TU/e, CS-Report 07-11, April 2007
Given this theorem, we conclude that time 0 in Figure 3 is a critical instant for both task τ 1 and τ2 . From this figure, we
therefore derive that the worst-case response times of tasks τ 1 and τ2 are 2 and 5, respectively. The next theorems can be
used to determine the worst-case response times analytically.
Theorem 2 (Theorem 4.2 in ). The worst-case response time WR i of a task τi is given by the smallest x ∈ R+ that satisfies
the following equation, provided that x is at most Ti .
x = Ci + ∑
j<i T j
Theorem 3 (Theorem 4.3 in ). The worst-case response time WR i of task τi can be found by the following iterative procedure.
Ci + ∑
l = 0, 1, . . .
The procedure is stopped when the same value is found for two successive iterations of l, or when the deadline D i is exceeded.
3.2 Worst-case occupied times
In Figure 3, task τ 2 is preempted at time 15 due to a release of task τ 1 , and resumes its execution at time 17. The span of time
from a task τ’s release till the moment in time that τ can start or resume its execution after completion of a computation time
C is termed occupied time. The worst-case occupied time (WO) of a task τ is the longest possible span of time from a release
of τ till the moment in time that τ can start or resume its execution after completion of a computation C. In , it has been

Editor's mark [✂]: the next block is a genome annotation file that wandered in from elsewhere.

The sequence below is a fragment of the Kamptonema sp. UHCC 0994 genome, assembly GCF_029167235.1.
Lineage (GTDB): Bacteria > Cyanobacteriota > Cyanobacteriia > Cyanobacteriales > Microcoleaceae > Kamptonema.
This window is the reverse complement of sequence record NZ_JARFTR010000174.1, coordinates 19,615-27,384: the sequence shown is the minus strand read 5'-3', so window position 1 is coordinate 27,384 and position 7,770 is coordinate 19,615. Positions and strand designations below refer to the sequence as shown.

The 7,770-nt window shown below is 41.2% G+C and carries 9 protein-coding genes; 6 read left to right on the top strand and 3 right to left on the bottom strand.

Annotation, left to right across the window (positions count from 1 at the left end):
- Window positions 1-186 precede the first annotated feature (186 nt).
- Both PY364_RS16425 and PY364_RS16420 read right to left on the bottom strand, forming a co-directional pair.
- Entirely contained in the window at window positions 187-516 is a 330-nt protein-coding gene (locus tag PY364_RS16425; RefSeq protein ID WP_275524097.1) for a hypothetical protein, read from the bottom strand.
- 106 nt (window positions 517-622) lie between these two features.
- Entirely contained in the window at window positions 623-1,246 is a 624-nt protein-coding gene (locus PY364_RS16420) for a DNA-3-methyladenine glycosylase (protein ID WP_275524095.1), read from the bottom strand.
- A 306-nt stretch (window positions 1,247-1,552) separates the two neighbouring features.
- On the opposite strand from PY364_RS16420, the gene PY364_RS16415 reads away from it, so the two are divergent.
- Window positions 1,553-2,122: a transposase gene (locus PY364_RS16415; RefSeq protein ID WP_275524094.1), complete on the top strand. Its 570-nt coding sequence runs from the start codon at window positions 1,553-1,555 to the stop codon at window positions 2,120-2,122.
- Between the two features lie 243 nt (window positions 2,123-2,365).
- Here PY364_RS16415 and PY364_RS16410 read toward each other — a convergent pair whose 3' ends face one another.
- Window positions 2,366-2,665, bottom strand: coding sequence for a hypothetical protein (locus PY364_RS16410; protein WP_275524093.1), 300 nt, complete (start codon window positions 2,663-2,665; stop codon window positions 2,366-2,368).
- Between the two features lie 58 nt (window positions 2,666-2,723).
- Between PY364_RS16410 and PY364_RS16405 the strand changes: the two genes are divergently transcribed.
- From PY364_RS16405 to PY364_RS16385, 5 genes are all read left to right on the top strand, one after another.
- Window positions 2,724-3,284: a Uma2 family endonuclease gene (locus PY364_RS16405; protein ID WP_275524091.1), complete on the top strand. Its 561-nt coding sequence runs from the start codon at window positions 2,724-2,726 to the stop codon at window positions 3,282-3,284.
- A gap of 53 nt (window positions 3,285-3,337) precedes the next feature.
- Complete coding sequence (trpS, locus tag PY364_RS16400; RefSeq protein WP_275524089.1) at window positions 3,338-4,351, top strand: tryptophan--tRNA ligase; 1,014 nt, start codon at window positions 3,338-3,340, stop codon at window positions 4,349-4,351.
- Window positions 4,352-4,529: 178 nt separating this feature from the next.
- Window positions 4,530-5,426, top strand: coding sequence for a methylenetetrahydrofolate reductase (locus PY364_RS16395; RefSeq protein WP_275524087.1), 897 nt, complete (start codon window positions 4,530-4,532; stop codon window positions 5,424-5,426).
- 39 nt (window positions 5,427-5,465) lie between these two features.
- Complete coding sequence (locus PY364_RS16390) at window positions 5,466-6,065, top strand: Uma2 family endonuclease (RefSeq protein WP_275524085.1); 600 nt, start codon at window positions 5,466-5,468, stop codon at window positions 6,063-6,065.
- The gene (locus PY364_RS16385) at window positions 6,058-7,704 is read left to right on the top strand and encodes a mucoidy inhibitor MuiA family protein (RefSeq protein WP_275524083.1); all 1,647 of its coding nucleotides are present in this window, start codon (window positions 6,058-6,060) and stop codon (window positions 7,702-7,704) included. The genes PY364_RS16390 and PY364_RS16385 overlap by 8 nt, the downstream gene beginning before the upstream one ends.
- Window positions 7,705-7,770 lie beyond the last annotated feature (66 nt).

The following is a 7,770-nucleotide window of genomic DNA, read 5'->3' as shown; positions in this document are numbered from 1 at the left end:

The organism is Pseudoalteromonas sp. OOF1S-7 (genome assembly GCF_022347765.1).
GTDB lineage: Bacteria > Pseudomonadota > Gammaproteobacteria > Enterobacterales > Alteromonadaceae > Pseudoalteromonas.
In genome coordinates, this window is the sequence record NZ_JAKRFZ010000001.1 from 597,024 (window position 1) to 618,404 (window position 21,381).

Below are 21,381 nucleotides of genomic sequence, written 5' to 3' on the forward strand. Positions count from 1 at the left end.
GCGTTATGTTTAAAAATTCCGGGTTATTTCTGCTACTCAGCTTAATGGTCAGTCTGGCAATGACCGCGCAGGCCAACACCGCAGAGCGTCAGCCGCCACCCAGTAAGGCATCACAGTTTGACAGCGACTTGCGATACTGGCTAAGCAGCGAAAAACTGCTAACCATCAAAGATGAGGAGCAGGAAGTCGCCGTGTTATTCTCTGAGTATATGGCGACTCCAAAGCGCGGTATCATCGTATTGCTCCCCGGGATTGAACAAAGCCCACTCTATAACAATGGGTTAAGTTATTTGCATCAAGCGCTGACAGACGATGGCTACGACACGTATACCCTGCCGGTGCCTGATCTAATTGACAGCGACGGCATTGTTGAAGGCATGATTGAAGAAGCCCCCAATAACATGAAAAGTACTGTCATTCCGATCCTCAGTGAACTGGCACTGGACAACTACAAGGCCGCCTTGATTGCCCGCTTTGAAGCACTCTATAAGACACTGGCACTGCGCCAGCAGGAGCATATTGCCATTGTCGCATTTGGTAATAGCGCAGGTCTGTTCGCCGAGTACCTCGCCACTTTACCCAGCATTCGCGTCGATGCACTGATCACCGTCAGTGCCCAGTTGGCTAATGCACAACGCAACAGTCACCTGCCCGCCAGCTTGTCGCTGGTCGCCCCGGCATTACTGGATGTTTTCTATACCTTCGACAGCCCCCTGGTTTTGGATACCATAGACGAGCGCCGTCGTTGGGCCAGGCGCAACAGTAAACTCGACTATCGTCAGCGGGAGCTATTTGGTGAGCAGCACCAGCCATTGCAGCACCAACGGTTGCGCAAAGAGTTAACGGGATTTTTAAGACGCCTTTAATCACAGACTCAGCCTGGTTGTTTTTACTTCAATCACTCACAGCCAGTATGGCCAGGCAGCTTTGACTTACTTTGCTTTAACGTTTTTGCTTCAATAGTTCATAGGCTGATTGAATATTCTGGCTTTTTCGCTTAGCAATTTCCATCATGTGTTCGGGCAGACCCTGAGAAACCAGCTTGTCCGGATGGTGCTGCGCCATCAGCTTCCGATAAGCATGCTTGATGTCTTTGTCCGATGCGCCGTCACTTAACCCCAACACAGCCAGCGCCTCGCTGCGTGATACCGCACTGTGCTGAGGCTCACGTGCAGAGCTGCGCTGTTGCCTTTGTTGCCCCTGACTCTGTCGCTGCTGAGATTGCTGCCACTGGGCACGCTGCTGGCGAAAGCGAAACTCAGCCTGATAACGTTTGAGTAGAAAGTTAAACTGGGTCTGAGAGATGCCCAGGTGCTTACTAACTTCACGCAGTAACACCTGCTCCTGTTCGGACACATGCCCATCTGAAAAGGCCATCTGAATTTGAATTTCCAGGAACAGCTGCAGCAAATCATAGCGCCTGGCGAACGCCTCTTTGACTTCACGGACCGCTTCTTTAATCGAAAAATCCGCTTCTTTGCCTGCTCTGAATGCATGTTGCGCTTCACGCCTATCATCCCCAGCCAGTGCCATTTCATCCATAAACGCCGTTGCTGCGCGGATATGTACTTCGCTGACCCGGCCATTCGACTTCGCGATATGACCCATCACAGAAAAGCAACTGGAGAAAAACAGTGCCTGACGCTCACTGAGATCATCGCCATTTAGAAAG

shown that the worst-case occupied time can be described in terms of the worst-case response time as follows.
WOi (Ci ) = lim WRi (x).
Considering Figure 3, we derive that worst-case occupied times WO 2 (0) and WO2 (C2 ) of task τ2 are equal to 2 and 7,
respectively. The next theorems can be used to determine the worst-case occupied times analytically.
Theorem 4 (Theorem 4.4 in ). When the smallest positive solution of (7) for a computation time C i is at most Di , the
worst-case occupied time WOi of a task τi with a computation time Ci ∈ [0,Ci ] is given by the smallest non-negative x ∈ R
+ 1 C j.
x = Ci + ∑
Theorem 5 (Theorem 4.5 in ). The worst-case occupied time WO i of task τi can be found by the following iterative
∑ C j for Ci = 0
for Ci > 0
= Ci + ∑
+ 1 C j , l = 0, 1, . . .
The procedure is stopped when the same value is found for two successive iterations of l.